The blogger British Activism has produced a fascinating video compilation detailing the views of ordinary British people about the phenomenon of mass immigration and the concomitant transformation of our country. Spanning the period from the 1960s to the 2000s, the message conveyed by the voices that you will hear remains surprisingly constant: we were never asked about the policy of mass immigration; mass immigration is causing serious problems, yet our politicians won’t listen; we feel like strangers in our own country; the incomers won’t integrate; we don’t bear ill will towards immigrants and the immigrant population, but they have their ways and we have ours, so why do the politicians encourage them to come? We don't want mass immigration. Why are our views ignored?
Listening to the tone of these British voices is instructive. In the interviews from the 1960s and early 1970s, a certain freedom and lack of inhibition can be detected, whereas in the voices from the last decade can be heard a tenor of despair and fear. As the immigrant population has multiplied, grown in confidence and acquired political muscle and special legal privileges, the English in particular (for they and their land have been the primary victims of this influx) have felt themselves increasingly marginalised.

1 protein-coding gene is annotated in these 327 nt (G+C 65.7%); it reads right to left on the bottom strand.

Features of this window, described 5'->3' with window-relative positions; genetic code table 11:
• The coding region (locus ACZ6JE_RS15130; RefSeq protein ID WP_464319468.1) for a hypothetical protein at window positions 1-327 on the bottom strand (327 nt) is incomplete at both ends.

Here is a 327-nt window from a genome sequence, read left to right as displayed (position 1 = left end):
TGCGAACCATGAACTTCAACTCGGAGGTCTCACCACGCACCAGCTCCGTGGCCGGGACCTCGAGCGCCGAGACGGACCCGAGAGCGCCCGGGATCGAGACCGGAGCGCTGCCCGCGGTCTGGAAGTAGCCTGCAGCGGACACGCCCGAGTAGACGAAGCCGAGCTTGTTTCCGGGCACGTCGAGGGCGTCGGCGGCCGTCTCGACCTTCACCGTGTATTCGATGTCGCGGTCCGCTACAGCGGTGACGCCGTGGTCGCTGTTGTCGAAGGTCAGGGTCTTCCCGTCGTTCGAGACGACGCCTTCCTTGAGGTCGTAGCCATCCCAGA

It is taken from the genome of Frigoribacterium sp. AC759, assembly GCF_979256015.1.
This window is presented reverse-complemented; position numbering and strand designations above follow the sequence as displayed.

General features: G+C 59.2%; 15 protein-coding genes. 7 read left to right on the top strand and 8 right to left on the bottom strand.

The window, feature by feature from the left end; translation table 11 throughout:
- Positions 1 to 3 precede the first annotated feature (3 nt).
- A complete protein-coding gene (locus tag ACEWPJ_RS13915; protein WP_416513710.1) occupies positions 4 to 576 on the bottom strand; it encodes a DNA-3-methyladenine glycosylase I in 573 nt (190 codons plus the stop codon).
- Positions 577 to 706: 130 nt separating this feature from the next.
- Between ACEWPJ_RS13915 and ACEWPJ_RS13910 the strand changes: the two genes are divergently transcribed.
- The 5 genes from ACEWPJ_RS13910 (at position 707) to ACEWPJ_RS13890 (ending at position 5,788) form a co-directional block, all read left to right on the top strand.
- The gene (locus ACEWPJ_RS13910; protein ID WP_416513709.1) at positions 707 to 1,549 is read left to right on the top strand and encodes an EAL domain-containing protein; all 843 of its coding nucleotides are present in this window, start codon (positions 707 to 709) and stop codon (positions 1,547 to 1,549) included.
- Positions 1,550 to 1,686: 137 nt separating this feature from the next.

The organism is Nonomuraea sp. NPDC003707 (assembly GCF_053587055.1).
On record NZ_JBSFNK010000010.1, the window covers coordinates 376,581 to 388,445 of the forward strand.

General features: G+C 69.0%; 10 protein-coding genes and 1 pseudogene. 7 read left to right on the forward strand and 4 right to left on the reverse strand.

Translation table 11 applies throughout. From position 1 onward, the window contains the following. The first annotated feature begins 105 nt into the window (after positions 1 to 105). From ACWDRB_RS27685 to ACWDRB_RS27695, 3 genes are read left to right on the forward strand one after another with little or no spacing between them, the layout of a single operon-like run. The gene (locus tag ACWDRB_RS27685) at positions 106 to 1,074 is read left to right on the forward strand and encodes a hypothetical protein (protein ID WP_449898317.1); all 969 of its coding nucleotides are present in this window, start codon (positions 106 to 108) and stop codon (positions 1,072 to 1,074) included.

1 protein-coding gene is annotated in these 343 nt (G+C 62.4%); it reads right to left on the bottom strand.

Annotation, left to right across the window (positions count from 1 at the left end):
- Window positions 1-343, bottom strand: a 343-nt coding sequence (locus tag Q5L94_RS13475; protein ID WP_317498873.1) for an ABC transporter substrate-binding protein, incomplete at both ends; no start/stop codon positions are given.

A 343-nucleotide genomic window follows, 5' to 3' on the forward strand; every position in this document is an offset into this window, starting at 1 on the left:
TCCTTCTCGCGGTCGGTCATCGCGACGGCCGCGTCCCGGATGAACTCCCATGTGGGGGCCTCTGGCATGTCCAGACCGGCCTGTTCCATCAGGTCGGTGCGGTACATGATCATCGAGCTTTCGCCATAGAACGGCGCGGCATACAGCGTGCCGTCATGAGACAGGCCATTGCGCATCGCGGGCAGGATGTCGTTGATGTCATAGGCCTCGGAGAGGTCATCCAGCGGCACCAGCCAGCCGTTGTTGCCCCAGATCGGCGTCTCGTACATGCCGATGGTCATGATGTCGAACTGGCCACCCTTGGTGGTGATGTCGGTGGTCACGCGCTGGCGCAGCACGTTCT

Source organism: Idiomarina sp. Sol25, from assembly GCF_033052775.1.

Enoch Powell of course, was the man who bravely drew attention to the negative impact of mass immigration in his famous speech delivered in Birmingham on 20 April 1968. The press dubbed it the ‘Rivers of Blood’ speech, and this is the label that has stuck ever since. If you were to believe the “chorus of execration” that Powell correctly predicted would follow the delivery of his speech, you could be forgiven for believing that Powell was some kind of fiend. However, if you have not read his speech in full, I would urge you to do so. The first time I read his words I found them to be revelatory. Here was a man, a brave man, who viewed the role of the politician as being one of public service, eloquently articulating the concerns of his constituents and the wider British public with respect to mass immigration. Moreover, he foresaw the long-term consequences of this policy and thus felt powerfully moved to express his foreboding. He was right. The prescience of this highly educated and humane man, as well as his character, have been unjustly pilloried and stigmatised by a hostile political class and mass media ever since.